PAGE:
Anvil Chorus must be one of the most underrated bands of the entire American Metal movement. To achieve your highest goals in life, the timing needs to be just perfect. In the case of Thaen Rasmussen (guitars, vocals), Doug Piercy (guitars), Aaron Zimpel (vocals, bass), Phil Bennett (keyboards) and Joe Bennett (drums) it was not a case of too little too late but a question of too much too soon. When the band issued their first privately financed 7" single entitled »Blondes In Black« in 1982, there was no Bay Area Thrash scene in San Francisco yet (this came a good year later with Metallica making the first waves, plus Megadeth, Exodus, Legacy et al). In the year »Number Of The Beast« was released, the Metal world (even in the US of A) was still following the rules of the New Wave Of British Heavy Metal. Although Anvil Chorus fitted in perfectly, their career was relatively short-lived, the band never really took off, as founder member Thaen Rasmussen explains: “I started the band in 1980 with Doug Piercy, Grant Williams, Michael Gallegos and Tim Montana.
Later we merged with friends of ours, the band Leviathan: Aaron Zimpel, Bill Skinner, Kenny Feragen and Rick Condren. In 1982 we hooked up with keyboardist Gere Fennelie and Joe Bennett. It came to a close in 1985 but there was a reunion in 1987 in San Francisco. The band just ran its course I guess, and with little interest from the record companies and certain people in the band wanting to do different things, it just fizzled out. We all wanted to record a full-length album, but it never came to fruition.”
Instead Anvil Chorus just recorded demos, supposedly three, in 1983, 1984 and 1987. Thaen Rasmussen corrects my story: “It was actually only two, 'the red demo' which there were two versions of 1983-84, and the next one never really was completed, even though the songs got out. They were demos for whatever we needed them for, and yes … for the fans!”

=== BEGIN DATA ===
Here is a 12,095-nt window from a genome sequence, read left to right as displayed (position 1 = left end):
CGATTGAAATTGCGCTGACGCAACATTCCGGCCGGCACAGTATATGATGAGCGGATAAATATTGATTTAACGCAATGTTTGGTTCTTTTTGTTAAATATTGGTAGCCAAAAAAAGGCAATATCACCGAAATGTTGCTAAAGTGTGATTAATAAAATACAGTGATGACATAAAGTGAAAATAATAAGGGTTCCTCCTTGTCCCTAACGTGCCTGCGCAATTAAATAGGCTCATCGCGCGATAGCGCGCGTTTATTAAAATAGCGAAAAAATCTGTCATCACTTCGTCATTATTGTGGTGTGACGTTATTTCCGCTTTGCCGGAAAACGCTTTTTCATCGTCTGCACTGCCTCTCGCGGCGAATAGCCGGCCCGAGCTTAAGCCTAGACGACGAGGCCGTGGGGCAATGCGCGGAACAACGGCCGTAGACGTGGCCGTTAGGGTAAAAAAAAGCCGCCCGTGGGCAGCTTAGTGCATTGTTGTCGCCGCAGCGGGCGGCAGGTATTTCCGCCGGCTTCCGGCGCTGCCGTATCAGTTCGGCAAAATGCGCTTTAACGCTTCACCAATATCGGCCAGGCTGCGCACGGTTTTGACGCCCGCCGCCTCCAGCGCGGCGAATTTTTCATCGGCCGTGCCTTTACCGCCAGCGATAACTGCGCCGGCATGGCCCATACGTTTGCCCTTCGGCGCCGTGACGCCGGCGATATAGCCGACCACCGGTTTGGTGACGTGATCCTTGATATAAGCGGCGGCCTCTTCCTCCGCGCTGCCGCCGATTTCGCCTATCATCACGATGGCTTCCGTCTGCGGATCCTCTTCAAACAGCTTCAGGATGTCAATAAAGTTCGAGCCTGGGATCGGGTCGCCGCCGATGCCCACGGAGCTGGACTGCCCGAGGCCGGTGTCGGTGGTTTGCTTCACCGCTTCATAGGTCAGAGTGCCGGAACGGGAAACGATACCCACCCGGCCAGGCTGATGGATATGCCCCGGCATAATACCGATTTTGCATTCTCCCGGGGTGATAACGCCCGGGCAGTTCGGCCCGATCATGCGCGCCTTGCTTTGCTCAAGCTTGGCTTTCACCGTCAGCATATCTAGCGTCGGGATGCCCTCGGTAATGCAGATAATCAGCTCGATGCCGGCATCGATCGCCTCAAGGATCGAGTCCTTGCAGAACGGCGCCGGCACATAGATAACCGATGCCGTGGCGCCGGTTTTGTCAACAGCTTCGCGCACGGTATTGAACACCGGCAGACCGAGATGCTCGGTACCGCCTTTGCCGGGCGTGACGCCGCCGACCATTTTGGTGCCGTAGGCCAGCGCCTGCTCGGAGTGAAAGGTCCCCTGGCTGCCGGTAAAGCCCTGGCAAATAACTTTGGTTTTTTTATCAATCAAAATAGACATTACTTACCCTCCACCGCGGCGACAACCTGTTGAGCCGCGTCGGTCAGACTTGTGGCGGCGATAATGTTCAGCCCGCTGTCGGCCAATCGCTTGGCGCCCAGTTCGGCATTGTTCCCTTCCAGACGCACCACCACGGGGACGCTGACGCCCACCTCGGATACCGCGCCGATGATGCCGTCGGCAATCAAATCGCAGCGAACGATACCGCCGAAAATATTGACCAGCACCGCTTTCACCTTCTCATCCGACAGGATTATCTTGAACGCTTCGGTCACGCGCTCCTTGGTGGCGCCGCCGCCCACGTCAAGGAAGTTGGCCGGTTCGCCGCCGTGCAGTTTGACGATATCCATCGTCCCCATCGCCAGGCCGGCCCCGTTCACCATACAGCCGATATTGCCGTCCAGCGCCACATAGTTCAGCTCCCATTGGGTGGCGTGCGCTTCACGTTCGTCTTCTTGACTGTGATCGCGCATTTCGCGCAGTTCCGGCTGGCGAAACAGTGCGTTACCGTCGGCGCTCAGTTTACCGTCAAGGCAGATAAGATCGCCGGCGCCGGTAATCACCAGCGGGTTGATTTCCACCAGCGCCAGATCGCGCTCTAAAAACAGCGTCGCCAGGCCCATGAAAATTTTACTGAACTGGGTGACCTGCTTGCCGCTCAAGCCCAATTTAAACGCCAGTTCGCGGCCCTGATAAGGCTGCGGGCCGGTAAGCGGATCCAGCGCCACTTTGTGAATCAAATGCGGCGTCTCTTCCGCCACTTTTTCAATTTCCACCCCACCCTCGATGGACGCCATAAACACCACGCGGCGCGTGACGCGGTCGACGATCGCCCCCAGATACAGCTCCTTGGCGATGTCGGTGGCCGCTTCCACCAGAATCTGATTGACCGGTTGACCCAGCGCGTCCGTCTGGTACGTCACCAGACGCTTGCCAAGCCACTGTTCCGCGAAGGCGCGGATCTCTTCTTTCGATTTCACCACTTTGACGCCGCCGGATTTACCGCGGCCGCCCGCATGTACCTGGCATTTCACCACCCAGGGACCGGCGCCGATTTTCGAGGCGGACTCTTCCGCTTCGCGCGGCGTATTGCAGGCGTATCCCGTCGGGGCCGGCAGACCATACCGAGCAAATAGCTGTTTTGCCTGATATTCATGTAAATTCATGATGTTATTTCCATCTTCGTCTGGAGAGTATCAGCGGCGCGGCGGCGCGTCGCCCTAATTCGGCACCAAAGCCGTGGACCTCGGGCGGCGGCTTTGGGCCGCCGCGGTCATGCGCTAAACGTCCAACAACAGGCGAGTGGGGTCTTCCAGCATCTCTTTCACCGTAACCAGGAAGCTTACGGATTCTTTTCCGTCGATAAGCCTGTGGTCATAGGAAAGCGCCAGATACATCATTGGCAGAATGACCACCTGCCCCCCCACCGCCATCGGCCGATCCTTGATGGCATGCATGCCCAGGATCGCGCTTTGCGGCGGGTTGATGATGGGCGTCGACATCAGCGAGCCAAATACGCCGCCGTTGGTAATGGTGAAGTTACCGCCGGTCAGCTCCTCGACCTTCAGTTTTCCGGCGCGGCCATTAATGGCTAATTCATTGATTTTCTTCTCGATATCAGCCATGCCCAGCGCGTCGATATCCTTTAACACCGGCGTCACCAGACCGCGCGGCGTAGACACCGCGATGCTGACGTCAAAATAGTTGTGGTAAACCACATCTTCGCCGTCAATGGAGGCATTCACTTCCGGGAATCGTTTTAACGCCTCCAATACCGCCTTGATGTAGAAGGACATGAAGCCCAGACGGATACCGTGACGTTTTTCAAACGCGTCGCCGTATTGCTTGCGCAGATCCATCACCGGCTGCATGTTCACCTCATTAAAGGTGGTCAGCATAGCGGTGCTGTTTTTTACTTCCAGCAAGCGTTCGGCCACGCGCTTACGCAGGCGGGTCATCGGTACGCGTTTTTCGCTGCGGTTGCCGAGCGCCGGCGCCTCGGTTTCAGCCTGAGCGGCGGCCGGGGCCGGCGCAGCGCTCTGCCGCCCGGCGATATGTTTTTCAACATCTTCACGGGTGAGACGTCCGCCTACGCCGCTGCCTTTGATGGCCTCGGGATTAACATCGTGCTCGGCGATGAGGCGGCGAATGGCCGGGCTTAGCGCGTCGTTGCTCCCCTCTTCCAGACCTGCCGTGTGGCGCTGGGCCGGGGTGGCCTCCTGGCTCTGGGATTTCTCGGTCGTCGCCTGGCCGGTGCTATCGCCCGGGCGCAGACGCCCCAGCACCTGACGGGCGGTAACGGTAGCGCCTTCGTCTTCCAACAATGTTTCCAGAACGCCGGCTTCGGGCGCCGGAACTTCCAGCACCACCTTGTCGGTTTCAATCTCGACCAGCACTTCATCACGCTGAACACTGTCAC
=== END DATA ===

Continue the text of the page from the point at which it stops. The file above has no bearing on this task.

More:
In the late 1980's there was a counterfeited version of the outstanding »Blondes In Black« single doing the rounds in Europe (especially Germany), did Thaen ever get to know who was responsible for this? “No, I'm afraid I don't,” is his answer. “I did see and sign a copy when I was on tour with Vicious Rumors a while back.”
After the split of Anvil Chorus Thaen Rasmussen “just tried to keep playing and writing – a few different projects and bands.” His college Doug Piercy, however, formed another legendary Bay Area band, namely Heathen. Was there ever talk of Thaen joining Heathen full-time at all? “Yes, there was,” he reveals. “I tracked on a couple of albums as you probably know but overall it wasn't my thing musically.”
Later in the 2000s there were rumors of another Anvil Chorus re-union show. “That was April 7th 2004,” says Thaen. “It was not really a show, more like an intimate gathering with eleven or twelve old friends at a studio. A one-off at that time. Around that time we started the process of recording stuff that would end up being »The Killing Sun«. We became a band again playing shows around 2006-2007 to 2012.” In 2010, Anvil Chorus even made it to Europe and played a blinder of a show at the prestigious Headbangers Open Air bash: “t was a great time! I was happy to finally get the band there. It was the first time for Anvil Chorus in Europe. I had been there a few times with Vicious Rumors.”
»The Killing Sun« is a superb collection of twelve of Anvil Chorus' best compositions. For a short time it looked as if there would indeed be a future for the band. Thaen Rasmussen: “We even started working on the follow-up album but didn't get past pre-production demos, when Aaron left yet again … I really don't think there'll ever be a second proper Anvil Chorus album, unfortunately.”